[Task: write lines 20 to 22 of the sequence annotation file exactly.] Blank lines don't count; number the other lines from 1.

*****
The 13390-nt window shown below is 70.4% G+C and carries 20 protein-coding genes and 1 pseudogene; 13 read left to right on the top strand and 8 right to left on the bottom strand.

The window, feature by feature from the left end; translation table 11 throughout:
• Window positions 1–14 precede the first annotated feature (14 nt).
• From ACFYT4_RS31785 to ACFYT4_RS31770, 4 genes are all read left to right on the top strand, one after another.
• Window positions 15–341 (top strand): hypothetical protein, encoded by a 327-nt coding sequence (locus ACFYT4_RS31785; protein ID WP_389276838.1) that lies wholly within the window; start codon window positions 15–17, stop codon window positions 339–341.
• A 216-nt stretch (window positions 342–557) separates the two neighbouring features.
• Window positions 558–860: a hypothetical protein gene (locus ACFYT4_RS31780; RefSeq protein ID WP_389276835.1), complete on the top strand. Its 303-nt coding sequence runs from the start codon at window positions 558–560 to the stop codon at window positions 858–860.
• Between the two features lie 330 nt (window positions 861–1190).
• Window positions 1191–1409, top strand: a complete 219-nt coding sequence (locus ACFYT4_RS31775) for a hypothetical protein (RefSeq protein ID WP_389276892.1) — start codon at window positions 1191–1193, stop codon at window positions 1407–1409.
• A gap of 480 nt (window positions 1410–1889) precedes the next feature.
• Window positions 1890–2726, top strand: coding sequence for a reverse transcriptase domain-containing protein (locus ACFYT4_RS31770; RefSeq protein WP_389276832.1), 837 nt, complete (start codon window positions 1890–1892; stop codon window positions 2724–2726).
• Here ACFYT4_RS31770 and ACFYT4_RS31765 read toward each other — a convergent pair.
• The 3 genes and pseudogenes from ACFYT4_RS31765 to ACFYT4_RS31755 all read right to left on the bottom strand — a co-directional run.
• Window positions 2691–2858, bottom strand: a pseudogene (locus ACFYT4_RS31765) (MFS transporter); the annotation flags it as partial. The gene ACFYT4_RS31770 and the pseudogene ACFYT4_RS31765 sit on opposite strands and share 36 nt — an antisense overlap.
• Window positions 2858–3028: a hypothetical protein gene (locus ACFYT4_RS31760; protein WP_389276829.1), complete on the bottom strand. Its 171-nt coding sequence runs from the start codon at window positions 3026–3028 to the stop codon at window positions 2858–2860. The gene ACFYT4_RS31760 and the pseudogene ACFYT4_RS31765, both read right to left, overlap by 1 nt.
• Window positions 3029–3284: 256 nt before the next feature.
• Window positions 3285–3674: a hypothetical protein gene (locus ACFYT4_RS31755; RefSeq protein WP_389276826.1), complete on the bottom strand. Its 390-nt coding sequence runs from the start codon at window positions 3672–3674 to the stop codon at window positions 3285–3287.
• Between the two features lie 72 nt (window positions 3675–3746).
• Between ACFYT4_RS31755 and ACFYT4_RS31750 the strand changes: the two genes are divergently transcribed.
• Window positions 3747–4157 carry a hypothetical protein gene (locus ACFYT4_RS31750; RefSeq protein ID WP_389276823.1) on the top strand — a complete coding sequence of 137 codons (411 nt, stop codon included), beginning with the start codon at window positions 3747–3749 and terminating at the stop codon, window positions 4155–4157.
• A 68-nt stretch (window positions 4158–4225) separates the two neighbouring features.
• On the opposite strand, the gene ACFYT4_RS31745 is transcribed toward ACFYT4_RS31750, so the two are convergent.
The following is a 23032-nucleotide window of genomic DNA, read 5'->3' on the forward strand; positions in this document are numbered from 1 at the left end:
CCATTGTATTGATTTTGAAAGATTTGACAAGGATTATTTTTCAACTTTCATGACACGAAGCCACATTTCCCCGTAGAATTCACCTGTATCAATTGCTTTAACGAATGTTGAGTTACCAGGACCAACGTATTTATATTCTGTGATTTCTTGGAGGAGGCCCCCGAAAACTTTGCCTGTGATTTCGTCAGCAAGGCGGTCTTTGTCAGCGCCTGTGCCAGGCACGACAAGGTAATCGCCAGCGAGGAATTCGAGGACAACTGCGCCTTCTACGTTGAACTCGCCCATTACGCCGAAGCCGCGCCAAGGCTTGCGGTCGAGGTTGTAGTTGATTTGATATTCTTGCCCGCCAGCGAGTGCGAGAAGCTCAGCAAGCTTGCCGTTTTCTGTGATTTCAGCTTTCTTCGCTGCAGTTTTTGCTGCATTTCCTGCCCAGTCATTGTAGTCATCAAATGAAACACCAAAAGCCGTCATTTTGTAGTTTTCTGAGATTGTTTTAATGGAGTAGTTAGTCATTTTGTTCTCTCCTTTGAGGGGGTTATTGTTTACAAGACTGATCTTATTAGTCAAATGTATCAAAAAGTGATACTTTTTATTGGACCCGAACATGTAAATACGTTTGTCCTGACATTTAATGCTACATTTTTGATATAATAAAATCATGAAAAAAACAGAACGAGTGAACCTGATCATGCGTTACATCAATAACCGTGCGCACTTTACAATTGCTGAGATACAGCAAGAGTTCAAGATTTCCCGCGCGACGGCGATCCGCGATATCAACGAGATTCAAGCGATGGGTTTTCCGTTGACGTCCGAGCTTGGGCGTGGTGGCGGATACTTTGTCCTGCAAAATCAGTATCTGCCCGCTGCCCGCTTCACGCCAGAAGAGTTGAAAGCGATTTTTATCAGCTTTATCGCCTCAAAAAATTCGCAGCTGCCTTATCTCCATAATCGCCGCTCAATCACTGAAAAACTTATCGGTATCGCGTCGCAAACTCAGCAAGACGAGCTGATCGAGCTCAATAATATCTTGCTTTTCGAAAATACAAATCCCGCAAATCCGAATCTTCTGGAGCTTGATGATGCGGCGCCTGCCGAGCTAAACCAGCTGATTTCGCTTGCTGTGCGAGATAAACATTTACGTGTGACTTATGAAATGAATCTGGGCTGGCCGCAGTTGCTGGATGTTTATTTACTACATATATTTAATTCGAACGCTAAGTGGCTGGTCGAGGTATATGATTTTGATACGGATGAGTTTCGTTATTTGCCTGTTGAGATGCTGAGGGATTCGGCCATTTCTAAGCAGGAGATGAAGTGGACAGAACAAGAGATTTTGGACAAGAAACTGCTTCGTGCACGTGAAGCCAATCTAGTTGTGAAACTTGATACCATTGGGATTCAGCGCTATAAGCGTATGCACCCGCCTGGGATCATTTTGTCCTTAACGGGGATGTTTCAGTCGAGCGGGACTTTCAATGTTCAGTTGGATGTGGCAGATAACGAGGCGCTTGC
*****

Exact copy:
• Window positions 3747–4157 carry a hypothetical protein gene (locus ACFYT4_RS31750; RefSeq protein ID WP_389276823.1) on the top strand — a complete coding sequence of 137 codons (411 nt, stop codon included), beginning with the start codon at window positions 3747–3749 and terminating at the stop codon, window positions 4155–4157.
• A 68-nt stretch (window positions 4158–4225) separates the two neighbouring features.
• On the opposite strand, the gene ACFYT4_RS31745 is transcribed toward ACFYT4_RS31750, so the two are convergent.